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Comments

 

I think I could do this one year GM...South facing Window ledge and a old outside Lav to store them over winter....Faved the blog for ref.

12 Mar, 2012

 

How interesting, might try them myself (not)

12 Mar, 2012

 

Wow, thoroughly enjoyed reading this. I would like to give this a try. I have a little bee house which I have mounted up on the fence and I have a small pile of hollowed out bamboo tubes in a corner in the garden. I do hope they have been home to some insects during the winter.
When would be the best time to introduce these into the garden?
I've added this to favs for future reference.

12 Mar, 2012

 

And I have , Scots ; Grandmage is so informative and inspiring , I really must set to .
Amy bought something like this the other day in Morrisons , but I haven't managed to get there yet .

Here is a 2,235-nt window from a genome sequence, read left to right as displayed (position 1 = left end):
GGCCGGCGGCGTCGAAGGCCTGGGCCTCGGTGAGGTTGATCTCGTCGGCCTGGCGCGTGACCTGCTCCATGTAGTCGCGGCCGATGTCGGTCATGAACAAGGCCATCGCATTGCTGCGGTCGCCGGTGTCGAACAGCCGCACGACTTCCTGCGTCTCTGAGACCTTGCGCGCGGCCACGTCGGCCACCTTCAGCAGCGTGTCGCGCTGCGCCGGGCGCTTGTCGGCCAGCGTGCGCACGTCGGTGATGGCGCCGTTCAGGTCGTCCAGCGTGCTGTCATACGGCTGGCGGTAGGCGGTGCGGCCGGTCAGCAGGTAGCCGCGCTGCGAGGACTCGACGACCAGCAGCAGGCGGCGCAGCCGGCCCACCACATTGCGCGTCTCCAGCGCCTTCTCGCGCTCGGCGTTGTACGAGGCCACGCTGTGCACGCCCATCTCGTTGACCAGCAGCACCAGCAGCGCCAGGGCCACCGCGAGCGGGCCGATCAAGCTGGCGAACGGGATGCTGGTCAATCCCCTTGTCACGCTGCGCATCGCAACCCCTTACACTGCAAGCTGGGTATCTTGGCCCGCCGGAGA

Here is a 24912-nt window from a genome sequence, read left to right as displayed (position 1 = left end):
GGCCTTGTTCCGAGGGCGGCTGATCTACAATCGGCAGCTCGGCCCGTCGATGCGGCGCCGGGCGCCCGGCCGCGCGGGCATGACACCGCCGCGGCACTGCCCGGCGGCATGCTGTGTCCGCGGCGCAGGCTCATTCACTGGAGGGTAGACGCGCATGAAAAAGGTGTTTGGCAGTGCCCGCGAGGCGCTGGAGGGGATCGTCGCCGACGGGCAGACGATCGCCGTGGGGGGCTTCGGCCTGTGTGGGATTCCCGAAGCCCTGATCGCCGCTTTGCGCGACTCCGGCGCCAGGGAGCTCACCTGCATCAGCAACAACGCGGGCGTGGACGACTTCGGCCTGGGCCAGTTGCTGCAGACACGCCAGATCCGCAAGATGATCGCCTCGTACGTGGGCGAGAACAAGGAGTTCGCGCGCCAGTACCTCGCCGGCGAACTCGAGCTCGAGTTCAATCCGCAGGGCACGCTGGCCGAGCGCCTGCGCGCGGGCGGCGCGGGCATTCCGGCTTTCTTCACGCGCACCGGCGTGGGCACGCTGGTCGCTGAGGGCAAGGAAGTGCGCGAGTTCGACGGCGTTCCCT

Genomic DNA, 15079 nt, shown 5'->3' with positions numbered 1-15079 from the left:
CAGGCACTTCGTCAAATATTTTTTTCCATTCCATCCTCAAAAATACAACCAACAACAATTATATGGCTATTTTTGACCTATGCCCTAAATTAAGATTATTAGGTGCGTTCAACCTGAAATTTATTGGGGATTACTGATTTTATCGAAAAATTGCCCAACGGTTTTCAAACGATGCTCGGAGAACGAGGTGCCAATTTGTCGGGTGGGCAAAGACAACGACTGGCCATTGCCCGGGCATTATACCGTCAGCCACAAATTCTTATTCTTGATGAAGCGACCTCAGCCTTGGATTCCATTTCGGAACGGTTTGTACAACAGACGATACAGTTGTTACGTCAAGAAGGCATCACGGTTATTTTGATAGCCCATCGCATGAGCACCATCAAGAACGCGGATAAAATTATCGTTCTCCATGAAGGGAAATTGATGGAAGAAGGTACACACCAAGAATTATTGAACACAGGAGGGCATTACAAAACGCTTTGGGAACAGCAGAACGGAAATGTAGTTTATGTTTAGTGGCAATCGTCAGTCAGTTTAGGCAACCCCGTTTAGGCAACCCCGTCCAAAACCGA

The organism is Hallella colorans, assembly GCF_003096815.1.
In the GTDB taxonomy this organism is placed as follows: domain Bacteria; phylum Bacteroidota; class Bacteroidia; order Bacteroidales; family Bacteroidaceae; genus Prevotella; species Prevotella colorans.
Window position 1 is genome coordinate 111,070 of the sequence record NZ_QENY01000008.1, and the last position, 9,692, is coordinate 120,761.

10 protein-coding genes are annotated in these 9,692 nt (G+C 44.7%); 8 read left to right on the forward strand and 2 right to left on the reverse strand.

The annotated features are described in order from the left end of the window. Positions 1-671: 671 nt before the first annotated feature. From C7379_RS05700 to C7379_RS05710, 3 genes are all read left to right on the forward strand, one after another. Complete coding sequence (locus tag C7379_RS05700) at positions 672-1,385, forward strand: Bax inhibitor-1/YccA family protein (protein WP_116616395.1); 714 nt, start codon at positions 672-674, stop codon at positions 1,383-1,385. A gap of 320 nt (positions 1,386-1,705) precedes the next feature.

It looks like I have finally found a use for all my saved cling-film and foil tubes , ( I knew that they would come in somewhere ) !

12 Mar, 2012

 

I drilled some holes in breeze block Grandmage for this idea - some small and some big :)))))))))

12 Mar, 2012

 

oh what a fab blog, thank you, I am going to give this a go, have got an outhouse they could overwinter in there. what a great thing to do just my cup of tea. manythanks am inspired.

12 Mar, 2012

 

I like the idea of bee keeping like this. I have an old drain pipe I can cut into pieces and am raring to go :) Are both ends left open?

12 Mar, 2012

 

Pim. outside lavvy sounds just fine!!! Sheilar why not?
Scottish= has your bee house been occupied do you know? Had any of the holes been filled with dirt? Take a look and if yes then you are on the way. Now is the time to start, well to set things up, and then the bees will get going when they are ready.